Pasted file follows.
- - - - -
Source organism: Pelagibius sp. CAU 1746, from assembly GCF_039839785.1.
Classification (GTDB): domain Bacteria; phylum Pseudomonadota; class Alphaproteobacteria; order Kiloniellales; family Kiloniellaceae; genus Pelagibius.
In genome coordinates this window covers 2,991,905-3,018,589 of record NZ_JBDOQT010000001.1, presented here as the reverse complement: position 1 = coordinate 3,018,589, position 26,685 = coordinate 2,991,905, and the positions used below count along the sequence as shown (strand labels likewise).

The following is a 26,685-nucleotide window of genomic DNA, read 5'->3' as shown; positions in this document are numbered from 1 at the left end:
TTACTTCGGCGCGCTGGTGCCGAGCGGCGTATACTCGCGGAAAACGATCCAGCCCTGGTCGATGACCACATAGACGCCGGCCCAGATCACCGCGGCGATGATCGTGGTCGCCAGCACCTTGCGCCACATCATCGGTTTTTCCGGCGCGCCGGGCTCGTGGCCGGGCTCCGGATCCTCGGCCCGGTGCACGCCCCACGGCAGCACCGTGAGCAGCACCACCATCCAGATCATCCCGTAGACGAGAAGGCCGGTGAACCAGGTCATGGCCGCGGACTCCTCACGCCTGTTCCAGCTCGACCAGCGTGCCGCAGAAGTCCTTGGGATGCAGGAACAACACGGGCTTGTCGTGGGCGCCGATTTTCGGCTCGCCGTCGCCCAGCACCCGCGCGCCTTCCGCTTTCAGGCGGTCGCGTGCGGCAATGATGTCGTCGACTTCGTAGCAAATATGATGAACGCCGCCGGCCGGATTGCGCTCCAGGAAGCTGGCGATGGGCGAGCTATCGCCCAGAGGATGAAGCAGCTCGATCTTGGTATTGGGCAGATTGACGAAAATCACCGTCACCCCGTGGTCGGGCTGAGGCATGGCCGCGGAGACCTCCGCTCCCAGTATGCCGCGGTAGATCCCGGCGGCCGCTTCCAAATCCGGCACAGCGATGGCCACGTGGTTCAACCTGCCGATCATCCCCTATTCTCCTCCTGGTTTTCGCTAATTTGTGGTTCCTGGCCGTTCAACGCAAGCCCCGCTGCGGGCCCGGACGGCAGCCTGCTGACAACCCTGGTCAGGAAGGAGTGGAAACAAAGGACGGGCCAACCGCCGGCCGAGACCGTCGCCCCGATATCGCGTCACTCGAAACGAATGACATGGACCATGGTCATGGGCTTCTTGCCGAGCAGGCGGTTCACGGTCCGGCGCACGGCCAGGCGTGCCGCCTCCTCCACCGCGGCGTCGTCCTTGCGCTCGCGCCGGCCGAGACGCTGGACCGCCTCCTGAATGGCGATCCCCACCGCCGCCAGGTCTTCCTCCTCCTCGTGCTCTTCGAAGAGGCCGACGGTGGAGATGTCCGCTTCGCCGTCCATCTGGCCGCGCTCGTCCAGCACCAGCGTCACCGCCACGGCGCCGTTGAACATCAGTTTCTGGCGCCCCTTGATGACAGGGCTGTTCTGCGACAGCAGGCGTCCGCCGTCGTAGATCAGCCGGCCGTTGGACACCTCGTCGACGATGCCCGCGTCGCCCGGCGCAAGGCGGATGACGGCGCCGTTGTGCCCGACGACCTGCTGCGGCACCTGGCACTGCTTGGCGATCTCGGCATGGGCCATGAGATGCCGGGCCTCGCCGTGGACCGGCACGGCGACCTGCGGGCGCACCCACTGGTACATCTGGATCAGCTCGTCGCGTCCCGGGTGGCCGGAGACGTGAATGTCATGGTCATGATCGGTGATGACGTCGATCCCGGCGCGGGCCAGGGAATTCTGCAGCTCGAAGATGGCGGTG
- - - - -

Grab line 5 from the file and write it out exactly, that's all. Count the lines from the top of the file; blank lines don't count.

TTACTTCGGCGCGCTGGTGCCGAGCGGCGTATACTCGCGGAAAACGATCCAGCCCTGGTCGATGACCACATAGACGCCGGCCCAGATCACCGCGGCGATGATCGTGGTCGCCAGCACCTTGCGCCACATCATCGGTTTTTCCGGCGCGCCGGGCTCGTGGCCGGGCTCCGGATCCTCGGCCCGGTGCACGCCCCACGGCAGCACCGTGAGCAGCACCACCATCCAGATCATCCCGTAGACGAGAAGGCCGGTGAACCAGGTCATGGCCGCGGACTCCTCACGCCTGTTCCAGCTCGACCAGCGTGCCGCAGAAGTCCTTGGGATGCAGGAACAACACGGGCTTGTCGTGGGCGCCGATTTTCGGCTCGCCGTCGCCCAGCACCCGCGCGCCTTCCGCTTTCAGGCGGTCGCGTGCGGCAATGATGTCGTCGACTTCGTAGCAAATATGATGAACGCCGCCGGCCGGATTGCGCTCCAGGAAGCTGGCGATGGGCGAGCTATCGCCCAGAGGATGAAGCAGCTCGATCTTGGTATTGGGCAGATTGACGAAAATCACCGTCACCCCGTGGTCGGGCTGAGGCATGGCCGCGGAGACCTCCGCTCCCAGTATGCCGCGGTAGATCCCGGCGGCCGCTTCCAAATCCGGCACAGCGATGGCCACGTGGTTCAACCTGCCGATCATCCCCTATTCTCCTCCTGGTTTTCGCTAATTTGTGGTTCCTGGCCGTTCAACGCAAGCCCCGCTGCGGGCCCGGACGGCAGCCTGCTGACAACCCTGGTCAGGAAGGAGTGGAAACAAAGGACGGGCCAACCGCCGGCCGAGACCGTCGCCCCGATATCGCGTCACTCGAAACGAATGACATGGACCATGGTCATGGGCTTCTTGCCGAGCAGGCGGTTCACGGTCCGGCGCACGGCCAGGCGTGCCGCCTCCTCCACCGCGGCGTCGTCCTTGCGCTCGCGCCGGCCGAGACGCTGGACCGCCTCCTGAATGGCGATCCCCACCGCCGCCAGGTCTTCCTCCTCCTCGTGCTCTTCGAAGAGGCCGACGGTGGAGATGTCCGCTTCGCCGTCCATCTGGCCGCGCTCGTCCAGCACCAGCGTCACCGCCACGGCGCCGTTGAACATCAGTTTCTGGCGCCCCTTGATGACAGGGCTGTTCTGCGACAGCAGGCGTCCGCCGTCGTAGATCAGCCGGCCGTTGGACACCTCGTCGACGATGCCCGCGTCGCCCGGCGCAAGGCGGATGACGGCGCCGTTGTGCCCGACGACCTGCTGCGGCACCTGGCACTGCTTGGCGATCTCGGCATGGGCCATGAGATGCCGGGCCTCGCCGTGGACCGGCACGGCGACCTGCGGGCGCACCCACTGGTACATCTGGATCAGCTCGTCGCGTCCCGGGTGGCCGGAGACGTGAATGTCATGGTCATGATCGGTGATGACGTCGATCCCGGCGCGGGCCAGGGAATTCTGCAGCTCGAAGATGGCGGTG